Resolution appears to demand break with US "war on terror" as Islamabad confronts multiple crises threatening to overwhelm Pakistan.
Pakistan faces multiple crises
ISLAMABAD // A sweeping parliamentary resolution that may turn Pakistan away from Washington's "war on terror" called for dialogue with hardline groups as Islamabad confronts multiple crises threatening to overwhelm the nuclear-armed country. If implemented by the government, the legislation, which was backed by all political parties, would break Pakistan away from its unpopular alliance with the Bush administration in the fight against the Taliban and other extremist groups, but may also introduce further instability in a country facing a spiral of violence and economic collapse.
The vote occurred at a critical moment for Pakistan. The country's economy is heading towards bankruptcy. The government has been disappointed by the slowness of international allies in coming up with the cash to bail it out, and has been forced to approach the International Monetary Fund for a rescue package to save it from defaulting on external debt payments. The country's north-west, especially its tribal border area with Afghanistan, is under the control of the Taliban and al Qa'eda, which are connected to militant groups that have networks stretching across the country. Another US missile attack in the tribal area yesterday, which killed at least nine suspected militants, underlined the intense US pressure for action against the extremists, who threaten the existence of both Pakistan and Afghanistan.
The global antiterror fight is heavily dependent on the fate of Pakistan. It is believed to be the headquarters of al Qa'eda, while Afghanistan's Taliban use the tribal area and adjoining parts of the country as a sanctuary. Moreover, a Pakistani Taliban movement has been created in recent years that is ranged against both Kabul and Islamabad. "Our country is burning," said Khurshid Ahmad, a member of Pakistan's upper house of parliament for Jamaat-e-Islami, a leading religious party. "We don't want [George W] Bush to put oil on the fire. We want to extinguish this fire."
The resolution, which passed unanimously in Pakistan's parliament late on Wednesday following two weeks of heated debate, seemed to demand an about-turn in Pakistan's alliance with Washington and the abandonment of the use of force against extremists. Instead, it called for a policy of negotiation with militants in what it called "an urgent review of our national security strategy". "Dialogue must now be the highest priority, as a principal instrument of conflict management and resolution," the parliament said. "The military will be replaced as early as possible by civilian law enforcement agencies."
It also said Pakistan would pursue "an independent foreign policy" and, in a pointed reference to US missile attacks inside Pakistani territory and an American ground assault in the tribal area last month, proclaimed that "the nation stands united against any incursions and invasions of the homeland, and calls upon the government to deal with it effectively". However, the 14-point document contained no details and was already being interpreted in different ways, used by those who believe in the existing policy and the majority who demand a radical new course.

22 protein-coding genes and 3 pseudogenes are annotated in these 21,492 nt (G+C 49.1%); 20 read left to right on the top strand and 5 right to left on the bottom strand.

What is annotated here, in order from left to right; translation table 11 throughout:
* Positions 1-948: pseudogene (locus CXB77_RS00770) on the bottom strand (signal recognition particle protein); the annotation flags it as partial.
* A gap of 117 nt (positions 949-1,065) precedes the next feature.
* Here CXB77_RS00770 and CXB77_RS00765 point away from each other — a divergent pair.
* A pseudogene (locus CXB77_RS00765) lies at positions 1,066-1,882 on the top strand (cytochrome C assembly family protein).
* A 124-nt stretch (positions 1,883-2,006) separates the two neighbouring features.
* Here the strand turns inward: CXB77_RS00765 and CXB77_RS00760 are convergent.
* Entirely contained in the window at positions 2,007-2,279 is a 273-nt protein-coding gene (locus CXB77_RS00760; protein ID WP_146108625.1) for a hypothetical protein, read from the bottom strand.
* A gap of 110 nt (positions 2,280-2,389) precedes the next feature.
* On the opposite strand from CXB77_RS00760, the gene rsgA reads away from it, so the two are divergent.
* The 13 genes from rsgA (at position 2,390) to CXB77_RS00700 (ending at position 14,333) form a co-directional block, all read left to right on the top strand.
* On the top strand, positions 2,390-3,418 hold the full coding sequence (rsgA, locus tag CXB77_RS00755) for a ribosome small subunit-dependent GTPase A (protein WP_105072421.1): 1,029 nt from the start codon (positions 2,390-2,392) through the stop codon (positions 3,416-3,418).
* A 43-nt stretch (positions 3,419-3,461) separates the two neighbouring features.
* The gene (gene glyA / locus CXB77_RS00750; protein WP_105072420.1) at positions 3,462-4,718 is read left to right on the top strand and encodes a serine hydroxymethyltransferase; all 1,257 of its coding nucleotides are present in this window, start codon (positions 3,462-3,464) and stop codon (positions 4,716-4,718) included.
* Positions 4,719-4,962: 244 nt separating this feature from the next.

Pervez Musharraf, the former president and army strongman, took Pakistan into an anti-Taliban partnership with the United States after September 11. Critics of the new government, led by Asif Zardari, charge that it has continued the same policies. "The resolution clearly says that the three d's, pursued by both Musharraf and Zardari, of 'dialogue, development and deterrence', you will find that 'deterrence' has been deleted entirely," said Mr Ahmad, who was instrumental in drafting the parliamentary accord. "We have a problem of terrorism but we will deal with it on our own terms, not simply as an instrument of the American strategy and policy." Parliamentarians from all sides agreed that having the debate itself was progress, as the issue had never been allowed to come before the assembly under Mr Musharraf. However, the outcome appeared to leave Pakistan in a strategic muddle, with the Pakistan People's Party, which leads the coalition government, treating it as an endorsement of its approach. Sherry Rehman, minister for information, said: "All public representatives have unanimously condemned all forms and manifestations of terrorism, including the spread of sectarian hatred and violence, with a firm resolve to combat it and to address its root causes. This be a major signal for terrorists that our nation rejects their agendas." The appearance of unanimity that marked the passing of the resolution looks set to be followed by political deadlock - once the strategy has to be implemented - presaging a fresh political crisis. There are ongoing major military assaults against extremists in the tribal areas and in adjoining North West Frontier Province. The resolution did not spell out the fate of these army operations and ignored the fact that dialogue had already been repeatedly tried with militants, both by the current and the Musharraf governments. It was also not clear what Pakistan was going to do about the US missile strikes. "The army will be disappointed that there was not a clear consensus. I think the army will continue with the current existing policy," said Talat Masood, a retired general and security analyst. "But, even if there's no common policy from this resolution, at least there's a realisation that this is a problem - that wasn't there in the past." Despite the talk of security issues, Pakistan's economy is on its knees. A severe shortage of electricity means that some areas have blackouts for 12 hours or more a day, disrupting business and making life miserable for households. Inflation is running at 25 per cent, or up to 100 per cent for staple food items, pushing millions more below the poverty line. Pakistan's foreign exchange reserves are so depleted that they are likely to run out within two months, making a cash injection imperative. The IMF revealed this week that Islamabad had started talks, though Shaukat Tareen, the finance minister, has insisted that no formal process has yet begun. Mr Tareen is still hoping for last-ditch assistance from allies, especially in the Middle East. Mr Zardari will go to Saudi Arabia early next month, while the "Friends of Pakistan" consortium of international partners is due to meet in Abu Dhabi in a few weeks. But analysts believe that even if allies were to lend to Pakistan, they will wait until it signs on to the IMF. Pakistan's IMF programme could amount to up to $15bn, with perhaps $5bn for the first year, much larger than Islamabad's past resorts to the dreaded Washington-based lender, but the scale of the current crisis is also far greater than anything the country has faced in the past. firstname.lastname@example.org